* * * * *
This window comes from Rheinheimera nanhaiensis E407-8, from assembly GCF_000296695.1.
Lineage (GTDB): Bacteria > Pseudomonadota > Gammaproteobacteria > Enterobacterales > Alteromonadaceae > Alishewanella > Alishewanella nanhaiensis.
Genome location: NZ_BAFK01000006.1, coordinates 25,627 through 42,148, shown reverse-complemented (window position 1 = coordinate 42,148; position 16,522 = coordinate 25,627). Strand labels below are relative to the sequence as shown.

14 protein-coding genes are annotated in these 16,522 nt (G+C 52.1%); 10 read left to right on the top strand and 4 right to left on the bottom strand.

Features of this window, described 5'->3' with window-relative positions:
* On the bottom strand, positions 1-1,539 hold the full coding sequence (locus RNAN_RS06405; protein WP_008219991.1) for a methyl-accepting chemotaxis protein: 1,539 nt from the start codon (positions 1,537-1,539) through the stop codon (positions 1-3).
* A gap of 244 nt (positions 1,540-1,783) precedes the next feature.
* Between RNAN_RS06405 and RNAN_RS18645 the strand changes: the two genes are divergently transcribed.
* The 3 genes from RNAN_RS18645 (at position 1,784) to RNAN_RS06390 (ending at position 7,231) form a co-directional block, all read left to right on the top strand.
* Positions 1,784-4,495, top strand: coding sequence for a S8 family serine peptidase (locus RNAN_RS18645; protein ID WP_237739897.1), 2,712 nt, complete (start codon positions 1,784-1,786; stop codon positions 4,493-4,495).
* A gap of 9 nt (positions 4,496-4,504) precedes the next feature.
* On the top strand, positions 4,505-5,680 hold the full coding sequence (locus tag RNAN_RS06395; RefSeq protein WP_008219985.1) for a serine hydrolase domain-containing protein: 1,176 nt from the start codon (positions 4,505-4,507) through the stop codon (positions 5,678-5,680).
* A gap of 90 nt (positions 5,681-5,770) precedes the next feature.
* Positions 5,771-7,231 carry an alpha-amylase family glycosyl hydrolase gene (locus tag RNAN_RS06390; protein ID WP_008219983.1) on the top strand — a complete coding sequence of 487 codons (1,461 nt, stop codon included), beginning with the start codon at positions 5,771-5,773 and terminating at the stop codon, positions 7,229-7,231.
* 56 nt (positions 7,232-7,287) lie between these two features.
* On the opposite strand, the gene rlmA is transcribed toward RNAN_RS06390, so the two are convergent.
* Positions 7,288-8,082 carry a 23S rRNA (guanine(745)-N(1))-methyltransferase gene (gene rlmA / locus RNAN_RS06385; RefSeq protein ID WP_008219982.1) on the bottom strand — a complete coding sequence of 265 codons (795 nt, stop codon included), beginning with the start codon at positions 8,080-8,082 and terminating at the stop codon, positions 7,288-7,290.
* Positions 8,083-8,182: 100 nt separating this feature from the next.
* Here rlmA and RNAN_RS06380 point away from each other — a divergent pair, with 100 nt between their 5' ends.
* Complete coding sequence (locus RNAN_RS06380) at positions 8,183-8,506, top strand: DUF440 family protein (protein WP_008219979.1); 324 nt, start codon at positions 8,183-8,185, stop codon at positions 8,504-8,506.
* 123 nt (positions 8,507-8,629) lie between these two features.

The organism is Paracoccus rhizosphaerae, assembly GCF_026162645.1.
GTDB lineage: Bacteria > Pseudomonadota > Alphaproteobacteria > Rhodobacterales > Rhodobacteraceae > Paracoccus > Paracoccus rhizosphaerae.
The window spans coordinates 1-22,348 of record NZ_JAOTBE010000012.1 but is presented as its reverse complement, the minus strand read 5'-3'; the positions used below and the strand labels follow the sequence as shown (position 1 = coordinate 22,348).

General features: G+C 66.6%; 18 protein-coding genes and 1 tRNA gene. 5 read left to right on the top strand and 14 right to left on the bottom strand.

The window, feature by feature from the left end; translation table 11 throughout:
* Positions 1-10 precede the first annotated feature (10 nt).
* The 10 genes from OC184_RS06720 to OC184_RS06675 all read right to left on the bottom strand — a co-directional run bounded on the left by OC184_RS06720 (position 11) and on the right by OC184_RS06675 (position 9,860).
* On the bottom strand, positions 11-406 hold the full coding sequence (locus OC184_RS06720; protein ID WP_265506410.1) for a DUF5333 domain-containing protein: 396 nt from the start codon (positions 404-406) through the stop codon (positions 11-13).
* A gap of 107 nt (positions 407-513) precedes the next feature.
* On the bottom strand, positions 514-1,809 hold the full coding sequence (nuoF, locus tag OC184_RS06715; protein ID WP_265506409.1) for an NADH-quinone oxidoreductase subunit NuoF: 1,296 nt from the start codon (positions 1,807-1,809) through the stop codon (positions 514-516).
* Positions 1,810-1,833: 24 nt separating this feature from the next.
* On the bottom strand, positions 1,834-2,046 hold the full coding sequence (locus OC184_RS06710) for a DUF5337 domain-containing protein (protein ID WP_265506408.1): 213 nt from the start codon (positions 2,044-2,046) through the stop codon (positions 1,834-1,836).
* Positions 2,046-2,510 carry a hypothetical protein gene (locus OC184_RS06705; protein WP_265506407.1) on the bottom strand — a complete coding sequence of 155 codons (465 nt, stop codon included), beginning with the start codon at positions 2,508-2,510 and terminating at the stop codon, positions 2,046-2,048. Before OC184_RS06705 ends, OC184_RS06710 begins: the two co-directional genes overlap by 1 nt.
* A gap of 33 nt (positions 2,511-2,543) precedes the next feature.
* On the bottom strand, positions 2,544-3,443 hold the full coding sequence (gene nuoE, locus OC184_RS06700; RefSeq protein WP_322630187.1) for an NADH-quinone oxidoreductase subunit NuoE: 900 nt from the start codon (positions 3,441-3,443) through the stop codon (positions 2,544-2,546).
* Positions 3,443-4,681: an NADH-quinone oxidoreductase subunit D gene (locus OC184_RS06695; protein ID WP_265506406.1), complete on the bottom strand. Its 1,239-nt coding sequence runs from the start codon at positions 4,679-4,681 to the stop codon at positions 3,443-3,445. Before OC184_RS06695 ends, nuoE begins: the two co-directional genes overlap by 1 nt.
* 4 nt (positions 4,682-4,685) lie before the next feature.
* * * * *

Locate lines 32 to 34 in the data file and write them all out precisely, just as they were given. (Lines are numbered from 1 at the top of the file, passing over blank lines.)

* Positions 1,810-1,833: 24 nt separating this feature from the next.
* On the bottom strand, positions 1,834-2,046 hold the full coding sequence (locus OC184_RS06710) for a DUF5337 domain-containing protein (protein ID WP_265506408.1): 213 nt from the start codon (positions 2,044-2,046) through the stop codon (positions 1,834-1,836).
* Positions 2,046-2,510 carry a hypothetical protein gene (locus OC184_RS06705; protein WP_265506407.1) on the bottom strand — a complete coding sequence of 155 codons (465 nt, stop codon included), beginning with the start codon at positions 2,508-2,510 and terminating at the stop codon, positions 2,046-2,048. Before OC184_RS06705 ends, OC184_RS06710 begins: the two co-directional genes overlap by 1 nt.